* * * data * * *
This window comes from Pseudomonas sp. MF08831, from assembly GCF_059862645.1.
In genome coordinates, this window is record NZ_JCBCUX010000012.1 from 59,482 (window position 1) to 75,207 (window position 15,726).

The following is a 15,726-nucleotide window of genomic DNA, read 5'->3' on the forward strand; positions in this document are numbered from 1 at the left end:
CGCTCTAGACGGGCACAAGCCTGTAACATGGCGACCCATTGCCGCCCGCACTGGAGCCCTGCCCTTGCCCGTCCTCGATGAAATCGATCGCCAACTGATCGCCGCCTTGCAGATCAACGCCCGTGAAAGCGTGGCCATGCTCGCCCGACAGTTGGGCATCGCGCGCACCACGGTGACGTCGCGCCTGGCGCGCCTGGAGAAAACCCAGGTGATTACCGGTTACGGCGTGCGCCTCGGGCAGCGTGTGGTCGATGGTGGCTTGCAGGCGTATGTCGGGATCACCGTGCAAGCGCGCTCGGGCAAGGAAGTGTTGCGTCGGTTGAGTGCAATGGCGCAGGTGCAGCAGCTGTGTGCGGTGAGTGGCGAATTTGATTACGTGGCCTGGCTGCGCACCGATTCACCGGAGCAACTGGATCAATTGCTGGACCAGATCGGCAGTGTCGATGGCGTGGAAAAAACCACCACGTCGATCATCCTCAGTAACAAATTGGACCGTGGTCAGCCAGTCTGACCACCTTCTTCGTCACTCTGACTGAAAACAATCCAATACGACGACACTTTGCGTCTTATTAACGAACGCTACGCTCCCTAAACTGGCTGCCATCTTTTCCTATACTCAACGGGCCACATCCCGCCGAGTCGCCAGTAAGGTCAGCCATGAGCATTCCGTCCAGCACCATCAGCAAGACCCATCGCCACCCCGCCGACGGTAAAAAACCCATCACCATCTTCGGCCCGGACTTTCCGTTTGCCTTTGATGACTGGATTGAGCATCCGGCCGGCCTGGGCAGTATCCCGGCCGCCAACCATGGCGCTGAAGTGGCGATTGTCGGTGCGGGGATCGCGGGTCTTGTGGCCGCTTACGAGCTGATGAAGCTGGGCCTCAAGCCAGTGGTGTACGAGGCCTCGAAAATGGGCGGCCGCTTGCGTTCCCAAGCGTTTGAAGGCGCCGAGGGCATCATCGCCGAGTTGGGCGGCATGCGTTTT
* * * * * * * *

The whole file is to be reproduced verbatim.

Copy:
This window comes from Pseudomonas sp. MF08831, from assembly GCF_059862645.1.
In genome coordinates, this window is record NZ_JCBCUX010000012.1 from 59,482 (window position 1) to 75,207 (window position 15,726).

The following is a 15,726-nucleotide window of genomic DNA, read 5'->3' on the forward strand; positions in this document are numbered from 1 at the left end:
CGCTCTAGACGGGCACAAGCCTGTAACATGGCGACCCATTGCCGCCCGCACTGGAGCCCTGCCCTTGCCCGTCCTCGATGAAATCGATCGCCAACTGATCGCCGCCTTGCAGATCAACGCCCGTGAAAGCGTGGCCATGCTCGCCCGACAGTTGGGCATCGCGCGCACCACGGTGACGTCGCGCCTGGCGCGCCTGGAGAAAACCCAGGTGATTACCGGTTACGGCGTGCGCCTCGGGCAGCGTGTGGTCGATGGTGGCTTGCAGGCGTATGTCGGGATCACCGTGCAAGCGCGCTCGGGCAAGGAAGTGTTGCGTCGGTTGAGTGCAATGGCGCAGGTGCAGCAGCTGTGTGCGGTGAGTGGCGAATTTGATTACGTGGCCTGGCTGCGCACCGATTCACCGGAGCAACTGGATCAATTGCTGGACCAGATCGGCAGTGTCGATGGCGTGGAAAAAACCACCACGTCGATCATCCTCAGTAACAAATTGGACCGTGGTCAGCCAGTCTGACCACCTTCTTCGTCACTCTGACTGAAAACAATCCAATACGACGACACTTTGCGTCTTATTAACGAACGCTACGCTCCCTAAACTGGCTGCCATCTTTTCCTATACTCAACGGGCCACATCCCGCCGAGTCGCCAGTAAGGTCAGCCATGAGCATTCCGTCCAGCACCATCAGCAAGACCCATCGCCACCCCGCCGACGGTAAAAAACCCATCACCATCTTCGGCCCGGACTTTCCGTTTGCCTTTGATGACTGGATTGAGCATCCGGCCGGCCTGGGCAGTATCCCGGCCGCCAACCATGGCGCTGAAGTGGCGATTGTCGGTGCGGGGATCGCGGGTCTTGTGGCCGCTTACGAGCTGATGAAGCTGGGCCTCAAGCCAGTGGTGTACGAGGCCTCGAAAATGGGCGGCCGCTTGCGTTCCCAAGCGTTTGAAGGCGCCGAGGGCATCATCGCCGAGTTGGGCGGCATGCGTTTT